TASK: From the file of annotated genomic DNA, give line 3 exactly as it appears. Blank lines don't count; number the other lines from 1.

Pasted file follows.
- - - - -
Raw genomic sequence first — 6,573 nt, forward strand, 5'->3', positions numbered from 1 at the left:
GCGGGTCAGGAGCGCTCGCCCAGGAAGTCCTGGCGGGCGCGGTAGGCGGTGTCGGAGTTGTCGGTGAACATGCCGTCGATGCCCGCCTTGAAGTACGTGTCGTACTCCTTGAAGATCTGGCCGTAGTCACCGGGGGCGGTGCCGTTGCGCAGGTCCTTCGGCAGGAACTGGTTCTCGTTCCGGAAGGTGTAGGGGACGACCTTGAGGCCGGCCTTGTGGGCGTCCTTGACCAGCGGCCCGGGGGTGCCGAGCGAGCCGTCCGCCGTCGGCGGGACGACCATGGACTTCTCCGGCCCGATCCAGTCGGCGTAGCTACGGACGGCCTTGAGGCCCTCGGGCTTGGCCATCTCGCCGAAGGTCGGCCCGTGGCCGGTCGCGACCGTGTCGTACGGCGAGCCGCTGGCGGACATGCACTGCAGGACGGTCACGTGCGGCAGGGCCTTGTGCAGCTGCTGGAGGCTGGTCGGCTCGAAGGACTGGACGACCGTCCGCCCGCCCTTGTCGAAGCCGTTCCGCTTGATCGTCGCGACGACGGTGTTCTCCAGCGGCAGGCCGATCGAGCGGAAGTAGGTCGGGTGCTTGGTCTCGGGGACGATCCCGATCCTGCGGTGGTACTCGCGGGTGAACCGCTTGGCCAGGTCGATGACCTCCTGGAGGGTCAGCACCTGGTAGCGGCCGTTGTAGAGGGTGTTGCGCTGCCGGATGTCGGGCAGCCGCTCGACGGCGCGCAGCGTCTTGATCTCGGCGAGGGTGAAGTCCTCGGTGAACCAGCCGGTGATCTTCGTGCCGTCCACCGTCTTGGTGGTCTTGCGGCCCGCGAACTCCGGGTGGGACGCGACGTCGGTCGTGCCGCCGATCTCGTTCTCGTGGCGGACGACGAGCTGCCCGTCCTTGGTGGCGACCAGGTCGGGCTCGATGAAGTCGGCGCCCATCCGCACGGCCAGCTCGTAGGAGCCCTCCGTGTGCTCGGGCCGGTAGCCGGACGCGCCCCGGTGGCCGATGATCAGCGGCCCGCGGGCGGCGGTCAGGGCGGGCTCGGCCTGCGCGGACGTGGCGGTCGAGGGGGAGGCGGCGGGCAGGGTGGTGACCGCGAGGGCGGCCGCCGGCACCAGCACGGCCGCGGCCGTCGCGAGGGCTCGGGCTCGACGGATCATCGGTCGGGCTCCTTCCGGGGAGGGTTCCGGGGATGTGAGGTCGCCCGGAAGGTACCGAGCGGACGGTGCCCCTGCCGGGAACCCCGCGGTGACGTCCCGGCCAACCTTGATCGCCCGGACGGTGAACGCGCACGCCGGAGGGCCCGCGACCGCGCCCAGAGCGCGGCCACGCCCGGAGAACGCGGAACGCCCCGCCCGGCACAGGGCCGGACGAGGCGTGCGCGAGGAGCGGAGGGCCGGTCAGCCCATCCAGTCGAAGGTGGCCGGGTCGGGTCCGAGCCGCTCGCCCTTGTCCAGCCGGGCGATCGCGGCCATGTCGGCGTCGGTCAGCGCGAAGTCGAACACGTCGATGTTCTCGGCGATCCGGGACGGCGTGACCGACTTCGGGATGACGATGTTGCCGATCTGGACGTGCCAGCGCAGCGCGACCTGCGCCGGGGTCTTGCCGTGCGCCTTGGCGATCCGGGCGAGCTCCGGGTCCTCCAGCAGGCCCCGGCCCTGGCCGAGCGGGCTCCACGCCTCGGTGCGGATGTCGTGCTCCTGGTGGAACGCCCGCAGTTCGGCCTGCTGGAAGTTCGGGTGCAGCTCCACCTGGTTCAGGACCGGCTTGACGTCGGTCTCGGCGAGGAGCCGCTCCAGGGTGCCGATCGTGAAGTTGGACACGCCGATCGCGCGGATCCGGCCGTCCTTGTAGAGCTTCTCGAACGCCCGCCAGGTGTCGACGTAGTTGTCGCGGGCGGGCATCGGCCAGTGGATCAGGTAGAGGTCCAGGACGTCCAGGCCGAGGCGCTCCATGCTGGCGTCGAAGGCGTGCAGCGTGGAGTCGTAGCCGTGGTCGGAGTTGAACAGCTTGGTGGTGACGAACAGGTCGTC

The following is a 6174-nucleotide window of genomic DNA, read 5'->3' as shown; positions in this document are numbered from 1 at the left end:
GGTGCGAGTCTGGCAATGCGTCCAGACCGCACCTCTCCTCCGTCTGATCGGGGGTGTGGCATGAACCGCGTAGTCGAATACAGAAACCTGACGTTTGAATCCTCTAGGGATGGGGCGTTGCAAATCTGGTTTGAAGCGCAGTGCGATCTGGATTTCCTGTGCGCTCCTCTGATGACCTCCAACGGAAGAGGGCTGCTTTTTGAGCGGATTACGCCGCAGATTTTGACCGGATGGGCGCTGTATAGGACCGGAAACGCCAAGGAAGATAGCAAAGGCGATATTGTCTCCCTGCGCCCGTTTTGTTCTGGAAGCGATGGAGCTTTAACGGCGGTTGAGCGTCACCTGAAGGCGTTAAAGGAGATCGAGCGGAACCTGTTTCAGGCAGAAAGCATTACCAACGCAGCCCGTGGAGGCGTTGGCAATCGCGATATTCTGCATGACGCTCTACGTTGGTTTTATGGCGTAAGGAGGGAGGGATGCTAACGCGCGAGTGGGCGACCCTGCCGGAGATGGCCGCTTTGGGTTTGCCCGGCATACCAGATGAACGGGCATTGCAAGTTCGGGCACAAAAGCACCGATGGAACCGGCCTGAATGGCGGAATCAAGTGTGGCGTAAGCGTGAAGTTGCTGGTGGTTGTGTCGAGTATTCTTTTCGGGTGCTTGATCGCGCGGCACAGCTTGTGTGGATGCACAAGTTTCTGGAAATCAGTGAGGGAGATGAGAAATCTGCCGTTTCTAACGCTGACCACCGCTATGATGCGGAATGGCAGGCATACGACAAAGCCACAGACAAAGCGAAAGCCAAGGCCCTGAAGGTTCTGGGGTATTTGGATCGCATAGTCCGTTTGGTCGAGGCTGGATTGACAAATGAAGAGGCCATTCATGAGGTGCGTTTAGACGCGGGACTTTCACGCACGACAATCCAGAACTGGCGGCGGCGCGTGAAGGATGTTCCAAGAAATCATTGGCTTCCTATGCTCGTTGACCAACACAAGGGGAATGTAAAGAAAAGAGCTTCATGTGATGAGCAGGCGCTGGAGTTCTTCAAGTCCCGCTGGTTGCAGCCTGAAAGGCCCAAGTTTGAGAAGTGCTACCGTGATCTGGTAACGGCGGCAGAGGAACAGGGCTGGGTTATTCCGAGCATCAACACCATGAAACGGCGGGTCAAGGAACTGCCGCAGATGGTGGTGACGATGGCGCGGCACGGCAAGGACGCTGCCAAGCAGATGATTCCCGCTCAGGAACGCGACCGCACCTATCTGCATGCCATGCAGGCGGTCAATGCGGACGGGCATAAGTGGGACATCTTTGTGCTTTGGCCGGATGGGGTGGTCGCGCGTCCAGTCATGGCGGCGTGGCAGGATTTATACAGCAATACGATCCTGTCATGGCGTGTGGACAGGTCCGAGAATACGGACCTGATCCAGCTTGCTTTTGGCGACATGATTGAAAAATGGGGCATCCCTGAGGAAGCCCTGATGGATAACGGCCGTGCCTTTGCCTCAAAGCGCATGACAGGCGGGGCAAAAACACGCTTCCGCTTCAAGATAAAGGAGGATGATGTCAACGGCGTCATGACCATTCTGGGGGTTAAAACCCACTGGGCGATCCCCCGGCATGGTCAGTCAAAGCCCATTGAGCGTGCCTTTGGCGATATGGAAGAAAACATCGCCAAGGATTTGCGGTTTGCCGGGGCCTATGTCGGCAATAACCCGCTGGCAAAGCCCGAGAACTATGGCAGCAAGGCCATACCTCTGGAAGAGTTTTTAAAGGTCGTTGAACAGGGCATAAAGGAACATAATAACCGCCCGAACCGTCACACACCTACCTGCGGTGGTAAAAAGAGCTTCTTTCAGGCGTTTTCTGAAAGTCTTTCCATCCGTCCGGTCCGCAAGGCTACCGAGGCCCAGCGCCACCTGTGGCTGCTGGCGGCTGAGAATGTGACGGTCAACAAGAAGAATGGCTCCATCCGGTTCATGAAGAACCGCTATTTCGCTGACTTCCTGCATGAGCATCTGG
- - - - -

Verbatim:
The following is a 6174-nucleotide window of genomic DNA, read 5'->3' as shown; positions in this document are numbered from 1 at the left end: